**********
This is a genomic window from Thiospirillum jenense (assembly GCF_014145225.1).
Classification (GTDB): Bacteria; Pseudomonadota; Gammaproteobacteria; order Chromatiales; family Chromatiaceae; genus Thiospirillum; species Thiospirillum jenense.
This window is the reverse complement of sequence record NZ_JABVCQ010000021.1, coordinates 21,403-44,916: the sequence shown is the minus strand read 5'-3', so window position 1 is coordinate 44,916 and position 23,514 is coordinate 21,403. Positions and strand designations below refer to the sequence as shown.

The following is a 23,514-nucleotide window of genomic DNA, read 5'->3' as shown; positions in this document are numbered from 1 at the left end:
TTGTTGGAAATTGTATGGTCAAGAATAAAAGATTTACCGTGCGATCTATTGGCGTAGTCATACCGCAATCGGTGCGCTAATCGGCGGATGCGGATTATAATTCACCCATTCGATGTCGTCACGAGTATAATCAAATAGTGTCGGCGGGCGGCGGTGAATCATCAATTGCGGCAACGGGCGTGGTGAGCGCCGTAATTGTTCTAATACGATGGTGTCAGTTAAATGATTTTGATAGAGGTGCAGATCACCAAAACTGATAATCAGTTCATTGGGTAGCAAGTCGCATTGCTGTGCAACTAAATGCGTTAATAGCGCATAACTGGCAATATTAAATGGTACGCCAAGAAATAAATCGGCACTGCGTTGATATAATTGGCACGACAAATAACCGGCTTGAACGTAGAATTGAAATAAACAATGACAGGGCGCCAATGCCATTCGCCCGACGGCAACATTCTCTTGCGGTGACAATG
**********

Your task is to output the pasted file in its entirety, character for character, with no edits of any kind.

This is a genomic window from Thiospirillum jenense (assembly GCF_014145225.1).
Classification (GTDB): Bacteria; Pseudomonadota; Gammaproteobacteria; order Chromatiales; family Chromatiaceae; genus Thiospirillum; species Thiospirillum jenense.
This window is the reverse complement of sequence record NZ_JABVCQ010000021.1, coordinates 21,403-44,916: the sequence shown is the minus strand read 5'-3', so window position 1 is coordinate 44,916 and position 23,514 is coordinate 21,403. Positions and strand designations below refer to the sequence as shown.

The following is a 23,514-nucleotide window of genomic DNA, read 5'->3' as shown; positions in this document are numbered from 1 at the left end:
TTGTTGGAAATTGTATGGTCAAGAATAAAAGATTTACCGTGCGATCTATTGGCGTAGTCATACCGCAATCGGTGCGCTAATCGGCGGATGCGGATTATAATTCACCCATTCGATGTCGTCACGAGTATAATCAAATAGTGTCGGCGGGCGGCGGTGAATCATCAATTGCGGCAACGGGCGTGGTGAGCGCCGTAATTGTTCTAATACGATGGTGTCAGTTAAATGATTTTGATAGAGGTGCAGATCACCAAAACTGATAATCAGTTCATTGGGTAGCAAGTCGCATTGCTGTGCAACTAAATGCGTTAATAGCGCATAACTGGCAATATTAAATGGTACGCCAAGAAATAAATCGGCACTGCGTTGATATAATTGGCACGACAAATAACCGGCTTGAACGTAGAATTGAAATAAACAATGACAGGGCGCCAATGCCATTCGCCCGACGGCAACATTCTCTTGCGGTGACAATG